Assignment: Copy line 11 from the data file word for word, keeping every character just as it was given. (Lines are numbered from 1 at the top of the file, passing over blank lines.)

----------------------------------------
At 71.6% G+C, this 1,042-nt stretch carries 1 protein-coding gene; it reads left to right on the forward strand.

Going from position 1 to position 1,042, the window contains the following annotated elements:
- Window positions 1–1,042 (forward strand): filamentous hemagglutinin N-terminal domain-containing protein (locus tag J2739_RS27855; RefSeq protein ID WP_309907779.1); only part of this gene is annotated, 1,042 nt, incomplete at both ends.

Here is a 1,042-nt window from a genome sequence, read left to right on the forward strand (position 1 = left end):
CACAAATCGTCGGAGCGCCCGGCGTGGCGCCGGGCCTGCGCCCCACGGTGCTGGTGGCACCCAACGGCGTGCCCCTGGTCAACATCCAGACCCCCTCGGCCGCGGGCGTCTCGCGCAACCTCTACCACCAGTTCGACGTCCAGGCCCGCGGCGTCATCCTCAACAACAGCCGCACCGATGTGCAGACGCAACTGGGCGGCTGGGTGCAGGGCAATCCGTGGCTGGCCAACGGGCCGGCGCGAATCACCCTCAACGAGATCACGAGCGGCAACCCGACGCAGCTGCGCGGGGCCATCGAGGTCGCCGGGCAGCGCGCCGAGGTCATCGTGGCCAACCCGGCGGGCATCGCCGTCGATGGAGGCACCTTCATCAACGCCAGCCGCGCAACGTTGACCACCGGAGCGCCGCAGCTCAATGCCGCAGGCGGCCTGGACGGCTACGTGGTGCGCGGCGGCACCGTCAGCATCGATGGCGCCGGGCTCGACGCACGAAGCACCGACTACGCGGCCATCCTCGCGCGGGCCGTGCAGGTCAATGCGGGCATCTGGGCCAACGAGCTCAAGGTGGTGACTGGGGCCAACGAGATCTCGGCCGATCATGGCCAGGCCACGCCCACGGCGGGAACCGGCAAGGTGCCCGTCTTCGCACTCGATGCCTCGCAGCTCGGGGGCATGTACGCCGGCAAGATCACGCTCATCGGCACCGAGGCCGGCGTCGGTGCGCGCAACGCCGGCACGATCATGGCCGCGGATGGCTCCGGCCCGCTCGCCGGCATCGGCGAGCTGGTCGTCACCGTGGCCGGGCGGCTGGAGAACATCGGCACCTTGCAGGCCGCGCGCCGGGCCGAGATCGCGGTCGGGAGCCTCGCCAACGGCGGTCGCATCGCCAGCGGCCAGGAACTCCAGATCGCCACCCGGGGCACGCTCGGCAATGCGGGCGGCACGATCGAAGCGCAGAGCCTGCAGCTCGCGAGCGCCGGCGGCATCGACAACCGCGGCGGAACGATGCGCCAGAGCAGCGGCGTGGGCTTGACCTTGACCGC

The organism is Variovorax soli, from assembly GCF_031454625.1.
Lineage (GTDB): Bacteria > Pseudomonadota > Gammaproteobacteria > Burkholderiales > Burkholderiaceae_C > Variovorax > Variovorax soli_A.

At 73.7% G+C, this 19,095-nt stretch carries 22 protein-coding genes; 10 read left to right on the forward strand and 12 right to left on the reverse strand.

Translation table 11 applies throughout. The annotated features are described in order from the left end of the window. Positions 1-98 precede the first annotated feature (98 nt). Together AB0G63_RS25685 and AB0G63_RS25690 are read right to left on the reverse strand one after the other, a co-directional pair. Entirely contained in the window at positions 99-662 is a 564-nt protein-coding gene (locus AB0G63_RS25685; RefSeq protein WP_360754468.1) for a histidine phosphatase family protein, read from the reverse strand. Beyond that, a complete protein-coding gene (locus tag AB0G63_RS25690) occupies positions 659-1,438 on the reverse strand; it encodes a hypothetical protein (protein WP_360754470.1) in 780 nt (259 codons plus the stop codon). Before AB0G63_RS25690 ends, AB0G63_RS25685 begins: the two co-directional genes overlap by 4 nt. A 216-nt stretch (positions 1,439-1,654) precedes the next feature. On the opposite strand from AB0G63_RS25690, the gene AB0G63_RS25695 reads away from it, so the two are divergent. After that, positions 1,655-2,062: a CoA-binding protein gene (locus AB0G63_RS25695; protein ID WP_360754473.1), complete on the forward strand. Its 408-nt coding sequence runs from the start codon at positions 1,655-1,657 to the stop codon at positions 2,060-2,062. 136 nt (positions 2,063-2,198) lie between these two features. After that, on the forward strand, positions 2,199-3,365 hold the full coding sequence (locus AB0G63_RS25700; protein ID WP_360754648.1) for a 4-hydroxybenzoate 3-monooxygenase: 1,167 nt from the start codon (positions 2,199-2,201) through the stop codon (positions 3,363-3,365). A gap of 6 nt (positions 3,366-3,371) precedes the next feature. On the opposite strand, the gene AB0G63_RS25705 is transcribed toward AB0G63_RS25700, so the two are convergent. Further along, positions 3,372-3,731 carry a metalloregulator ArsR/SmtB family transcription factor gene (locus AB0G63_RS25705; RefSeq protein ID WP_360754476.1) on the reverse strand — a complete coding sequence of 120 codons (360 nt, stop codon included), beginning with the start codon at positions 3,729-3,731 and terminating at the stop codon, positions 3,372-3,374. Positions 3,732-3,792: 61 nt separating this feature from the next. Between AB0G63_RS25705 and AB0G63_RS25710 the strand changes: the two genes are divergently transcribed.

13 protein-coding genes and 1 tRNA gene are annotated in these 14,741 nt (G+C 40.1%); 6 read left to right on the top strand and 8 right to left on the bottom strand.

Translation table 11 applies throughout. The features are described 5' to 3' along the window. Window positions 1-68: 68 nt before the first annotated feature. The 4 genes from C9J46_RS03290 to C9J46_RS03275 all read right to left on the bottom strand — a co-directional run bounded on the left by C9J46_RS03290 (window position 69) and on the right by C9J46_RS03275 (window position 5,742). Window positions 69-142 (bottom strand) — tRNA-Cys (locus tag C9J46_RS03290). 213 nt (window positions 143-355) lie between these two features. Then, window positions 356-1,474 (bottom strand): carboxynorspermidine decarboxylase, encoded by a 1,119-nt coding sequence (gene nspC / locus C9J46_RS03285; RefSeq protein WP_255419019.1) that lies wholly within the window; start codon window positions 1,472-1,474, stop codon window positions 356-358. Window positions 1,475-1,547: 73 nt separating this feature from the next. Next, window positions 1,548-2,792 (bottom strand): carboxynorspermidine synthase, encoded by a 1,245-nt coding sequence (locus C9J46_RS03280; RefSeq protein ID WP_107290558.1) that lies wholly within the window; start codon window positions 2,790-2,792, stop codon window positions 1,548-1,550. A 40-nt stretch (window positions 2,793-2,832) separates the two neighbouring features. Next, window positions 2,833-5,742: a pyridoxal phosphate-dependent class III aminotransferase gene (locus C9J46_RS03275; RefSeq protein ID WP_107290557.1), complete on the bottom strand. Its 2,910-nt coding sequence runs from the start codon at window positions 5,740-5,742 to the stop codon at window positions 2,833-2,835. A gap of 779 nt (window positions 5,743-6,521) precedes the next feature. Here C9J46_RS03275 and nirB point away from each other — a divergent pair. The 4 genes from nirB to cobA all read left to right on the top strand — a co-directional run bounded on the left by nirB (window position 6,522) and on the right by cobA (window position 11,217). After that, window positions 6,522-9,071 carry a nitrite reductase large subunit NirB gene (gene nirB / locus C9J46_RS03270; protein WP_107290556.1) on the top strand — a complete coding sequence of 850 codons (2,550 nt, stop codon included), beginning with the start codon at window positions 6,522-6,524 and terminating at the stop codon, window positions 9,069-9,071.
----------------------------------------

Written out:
Translation table 11 applies throughout. The features are described 5' to 3' along the window. Window positions 1-68: 68 nt before the first annotated feature. The 4 genes from C9J46_RS03290 to C9J46_RS03275 all read right to left on the bottom strand — a co-directional run bounded on the left by C9J46_RS03290 (window position 69) and on the right by C9J46_RS03275 (window position 5,742). Window positions 69-142 (bottom strand) — tRNA-Cys (locus tag C9J46_RS03290). 213 nt (window positions 143-355) lie between these two features. Then, window positions 356-1,474 (bottom strand): carboxynorspermidine decarboxylase, encoded by a 1,119-nt coding sequence (gene nspC / locus C9J46_RS03285; RefSeq protein WP_255419019.1) that lies wholly within the window; start codon window positions 1,472-1,474, stop codon window positions 356-358. Window positions 1,475-1,547: 73 nt separating this feature from the next. Next, window positions 1,548-2,792 (bottom strand): carboxynorspermidine synthase, encoded by a 1,245-nt coding sequence (locus C9J46_RS03280; RefSeq protein ID WP_107290558.1) that lies wholly within the window; start codon window positions 2,790-2,792, stop codon window positions 1,548-1,550. A 40-nt stretch (window positions 2,793-2,832) separates the two neighbouring features. Next, window positions 2,833-5,742: a pyridoxal phosphate-dependent class III aminotransferase gene (locus C9J46_RS03275; RefSeq protein ID WP_107290557.1), complete on the bottom strand. Its 2,910-nt coding sequence runs from the start codon at window positions 5,740-5,742 to the stop codon at window positions 2,833-2,835. A gap of 779 nt (window positions 5,743-6,521) precedes the next feature. Here C9J46_RS03275 and nirB point away from each other — a divergent pair. The 4 genes from nirB to cobA all read left to right on the top strand — a co-directional run bounded on the left by nirB (window position 6,522) and on the right by cobA (window position 11,217). After that, window positions 6,522-9,071 carry a nitrite reductase large subunit NirB gene (gene nirB / locus C9J46_RS03270; protein WP_107290556.1) on the top strand — a complete coding sequence of 850 codons (2,550 nt, stop codon included), beginning with the start codon at window positions 6,522-6,524 and terminating at the stop codon, window positions 9,069-9,071.